From Harford County government:
Harford County Executive David R. Craig has announced the proposed FY 2014 Operating and Capital Budget for Harford County. The proposed budget reflects a modest increase of approximately $6 million or approximately 1.31% over the FY 2013 budget.
“In preparing the FY 2014 budget, we have combined prudent budgeting and finance with strategic planning to help keep Harford County finances healthy as we continue to deal with fiscal problems of the state and federal government,” County Executive Craig said. “A number of revenue sources have been adversely affected over the past several years from factors outside the control of my Administration,” Craig said.
Notable aspects of the proposed FY 2014 budget are:
– No increase in taxes
– No wage or salary enhancements for county employees, the Harford County Sheriff’s Office, or Harford County Public Library.
– Funding for the Board of Education is $1,952,485 above Maintenance of Effort. Furthermore, an additional $1.5 million in funding to help cover the costs of teacher pensions.
– Funding for new/replacement schools for Youth’s Benefit Elementary, Havre de Grace High School and major systemic projects for Joppatowne High School.
– Funding to support 10 new Correctional Officers for one-half year for the Harford County Sheriff’s Office, assigned to the Detention Center.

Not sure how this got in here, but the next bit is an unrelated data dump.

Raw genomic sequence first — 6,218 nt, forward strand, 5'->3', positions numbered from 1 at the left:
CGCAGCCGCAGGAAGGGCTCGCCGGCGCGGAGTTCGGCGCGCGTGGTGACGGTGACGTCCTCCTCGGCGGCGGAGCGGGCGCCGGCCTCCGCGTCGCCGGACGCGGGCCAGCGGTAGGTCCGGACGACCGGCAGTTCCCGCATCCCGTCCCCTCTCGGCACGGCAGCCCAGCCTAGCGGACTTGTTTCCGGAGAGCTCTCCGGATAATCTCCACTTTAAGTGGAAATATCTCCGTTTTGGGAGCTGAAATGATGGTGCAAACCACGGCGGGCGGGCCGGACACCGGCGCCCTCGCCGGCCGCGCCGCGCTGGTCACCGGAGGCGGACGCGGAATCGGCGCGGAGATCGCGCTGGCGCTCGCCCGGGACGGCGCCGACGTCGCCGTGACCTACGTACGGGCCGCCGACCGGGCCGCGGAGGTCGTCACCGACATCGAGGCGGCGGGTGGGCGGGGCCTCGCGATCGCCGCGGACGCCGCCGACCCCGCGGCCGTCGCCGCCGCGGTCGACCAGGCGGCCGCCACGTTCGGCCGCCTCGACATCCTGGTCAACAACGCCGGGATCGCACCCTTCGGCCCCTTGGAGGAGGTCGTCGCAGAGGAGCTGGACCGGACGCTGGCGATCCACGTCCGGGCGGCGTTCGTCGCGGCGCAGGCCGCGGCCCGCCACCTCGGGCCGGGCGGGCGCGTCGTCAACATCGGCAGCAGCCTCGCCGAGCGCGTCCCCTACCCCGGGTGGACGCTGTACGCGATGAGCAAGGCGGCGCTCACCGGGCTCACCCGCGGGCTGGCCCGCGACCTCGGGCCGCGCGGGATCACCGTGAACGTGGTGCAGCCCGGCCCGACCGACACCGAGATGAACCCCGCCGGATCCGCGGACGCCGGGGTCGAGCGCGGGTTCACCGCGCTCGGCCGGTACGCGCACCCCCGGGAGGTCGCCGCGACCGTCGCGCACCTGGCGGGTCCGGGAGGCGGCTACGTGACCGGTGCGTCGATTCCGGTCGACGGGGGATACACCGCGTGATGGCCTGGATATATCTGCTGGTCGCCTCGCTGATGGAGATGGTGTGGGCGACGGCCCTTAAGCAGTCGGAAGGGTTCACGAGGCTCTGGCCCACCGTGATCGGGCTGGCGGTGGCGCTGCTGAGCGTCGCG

– Funding of $9,422,456 for the Harford County Volunteer Fire and EMS Association to support the needs of the fire and EMS system.
The proposed FY 2014 Operating and Capital budget reflects the Administration’s practical and fiscally responsible approach to managing the annual budget. The Administration has worked hard to balance the competing needs of the county with wants. The proposed FY 2014 budget also contrasts the leadership of County Executive David R. Craig with those in Annapolis who have consistently raised taxes which has a detrimental impact on working families, business and industry and the economy.
Commenting on the economy, County Executive Craig said, “In a time where Maryland families have been saddled with over 34 additional taxes and fees from the State, Harford County has sought to lessen those impacts here at home by holding the line on taxes.”
“Over the past three years local governments have had to endure repeated efforts by the leadership in Annapolis to pass their fiscal problems down to the counties. Forcing teacher pensions on county governments, cutting highway user funds, and cutting State aid to local government among other initiatives does not solve the state’s tax and spend problem it just rearranges the issues,” County Executive Craig said.
“Making prudent budgetary decisions, working hard to limit increasing costs of government and more effectively and efficiently managing our projects and priorities, we continue to work hard at those things which helped us obtain and maintain a Aaa bond rating,” Craig remarked.